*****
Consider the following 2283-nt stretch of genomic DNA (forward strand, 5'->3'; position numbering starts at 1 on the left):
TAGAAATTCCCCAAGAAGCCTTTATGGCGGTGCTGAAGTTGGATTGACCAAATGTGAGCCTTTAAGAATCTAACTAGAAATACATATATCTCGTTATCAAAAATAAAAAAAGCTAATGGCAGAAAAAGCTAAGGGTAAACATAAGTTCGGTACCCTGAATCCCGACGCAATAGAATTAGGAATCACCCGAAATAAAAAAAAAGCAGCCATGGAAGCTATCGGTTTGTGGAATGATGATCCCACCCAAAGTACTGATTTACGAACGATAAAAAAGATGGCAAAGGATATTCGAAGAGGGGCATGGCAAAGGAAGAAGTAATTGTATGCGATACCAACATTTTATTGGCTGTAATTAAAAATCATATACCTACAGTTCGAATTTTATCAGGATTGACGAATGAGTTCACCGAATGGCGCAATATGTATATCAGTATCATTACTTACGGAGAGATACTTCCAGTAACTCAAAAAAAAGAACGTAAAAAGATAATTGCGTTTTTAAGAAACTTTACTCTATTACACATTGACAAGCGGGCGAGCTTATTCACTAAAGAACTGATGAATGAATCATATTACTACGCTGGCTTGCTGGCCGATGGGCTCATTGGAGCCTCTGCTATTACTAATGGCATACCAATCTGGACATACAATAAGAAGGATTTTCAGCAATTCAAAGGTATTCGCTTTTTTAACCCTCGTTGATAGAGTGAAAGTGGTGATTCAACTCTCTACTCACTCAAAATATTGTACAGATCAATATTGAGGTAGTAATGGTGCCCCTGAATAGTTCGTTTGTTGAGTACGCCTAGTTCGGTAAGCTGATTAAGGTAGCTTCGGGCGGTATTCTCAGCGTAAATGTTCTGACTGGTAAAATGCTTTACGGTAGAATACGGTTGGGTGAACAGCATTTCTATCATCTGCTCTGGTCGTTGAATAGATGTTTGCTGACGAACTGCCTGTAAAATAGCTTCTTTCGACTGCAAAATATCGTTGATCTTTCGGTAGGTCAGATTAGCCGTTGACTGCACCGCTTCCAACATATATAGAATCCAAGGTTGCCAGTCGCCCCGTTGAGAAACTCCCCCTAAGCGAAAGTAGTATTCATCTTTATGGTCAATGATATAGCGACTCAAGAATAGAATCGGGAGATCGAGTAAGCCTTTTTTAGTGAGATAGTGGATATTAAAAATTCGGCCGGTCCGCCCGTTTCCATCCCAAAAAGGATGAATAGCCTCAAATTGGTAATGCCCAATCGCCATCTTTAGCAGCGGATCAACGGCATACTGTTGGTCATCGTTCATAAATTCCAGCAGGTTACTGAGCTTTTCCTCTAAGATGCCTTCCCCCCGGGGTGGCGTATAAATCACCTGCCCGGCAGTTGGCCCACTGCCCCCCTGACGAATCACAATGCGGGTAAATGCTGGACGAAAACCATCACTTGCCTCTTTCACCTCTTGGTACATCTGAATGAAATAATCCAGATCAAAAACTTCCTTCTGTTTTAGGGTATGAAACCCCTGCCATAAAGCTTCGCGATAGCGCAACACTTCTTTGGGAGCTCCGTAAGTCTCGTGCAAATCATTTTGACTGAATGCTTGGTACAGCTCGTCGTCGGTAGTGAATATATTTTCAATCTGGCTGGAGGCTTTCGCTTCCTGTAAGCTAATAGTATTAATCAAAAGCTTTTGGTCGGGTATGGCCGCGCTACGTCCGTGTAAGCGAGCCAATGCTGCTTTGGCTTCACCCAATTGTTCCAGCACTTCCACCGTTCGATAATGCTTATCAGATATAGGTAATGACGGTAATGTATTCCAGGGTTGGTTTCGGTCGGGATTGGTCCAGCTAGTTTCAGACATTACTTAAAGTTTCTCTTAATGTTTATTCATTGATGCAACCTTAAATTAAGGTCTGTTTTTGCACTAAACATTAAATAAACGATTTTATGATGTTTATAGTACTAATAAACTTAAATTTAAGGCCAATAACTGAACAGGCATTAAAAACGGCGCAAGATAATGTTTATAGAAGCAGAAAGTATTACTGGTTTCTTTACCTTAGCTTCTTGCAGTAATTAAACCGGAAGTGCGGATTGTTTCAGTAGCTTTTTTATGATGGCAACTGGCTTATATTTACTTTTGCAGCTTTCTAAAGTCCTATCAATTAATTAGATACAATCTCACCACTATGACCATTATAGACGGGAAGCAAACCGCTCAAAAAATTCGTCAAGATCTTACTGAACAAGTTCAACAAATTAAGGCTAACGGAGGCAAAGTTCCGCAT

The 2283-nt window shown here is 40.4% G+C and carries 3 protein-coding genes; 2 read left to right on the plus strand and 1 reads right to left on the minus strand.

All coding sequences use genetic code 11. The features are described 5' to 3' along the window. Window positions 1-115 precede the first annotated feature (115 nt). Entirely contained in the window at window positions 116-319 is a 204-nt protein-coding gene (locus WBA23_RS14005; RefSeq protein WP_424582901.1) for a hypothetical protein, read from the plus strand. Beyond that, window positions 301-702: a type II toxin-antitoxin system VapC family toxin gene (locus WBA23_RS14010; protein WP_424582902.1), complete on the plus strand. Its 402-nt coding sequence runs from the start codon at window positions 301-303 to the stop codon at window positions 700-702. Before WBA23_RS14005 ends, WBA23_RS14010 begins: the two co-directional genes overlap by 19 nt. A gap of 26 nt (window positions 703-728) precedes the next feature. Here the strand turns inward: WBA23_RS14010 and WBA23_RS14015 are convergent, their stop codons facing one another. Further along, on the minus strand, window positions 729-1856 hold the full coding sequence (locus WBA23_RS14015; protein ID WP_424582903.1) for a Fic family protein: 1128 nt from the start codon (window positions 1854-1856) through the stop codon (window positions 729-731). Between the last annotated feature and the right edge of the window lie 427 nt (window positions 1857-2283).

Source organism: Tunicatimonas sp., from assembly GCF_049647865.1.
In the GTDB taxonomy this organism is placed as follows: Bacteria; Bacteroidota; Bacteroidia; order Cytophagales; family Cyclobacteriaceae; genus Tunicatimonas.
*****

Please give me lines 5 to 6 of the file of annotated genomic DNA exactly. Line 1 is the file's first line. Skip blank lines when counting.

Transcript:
Source organism: Tunicatimonas sp., from assembly GCF_049647865.1.
In the GTDB taxonomy this organism is placed as follows: Bacteria; Bacteroidota; Bacteroidia; order Cytophagales; family Cyclobacteriaceae; genus Tunicatimonas.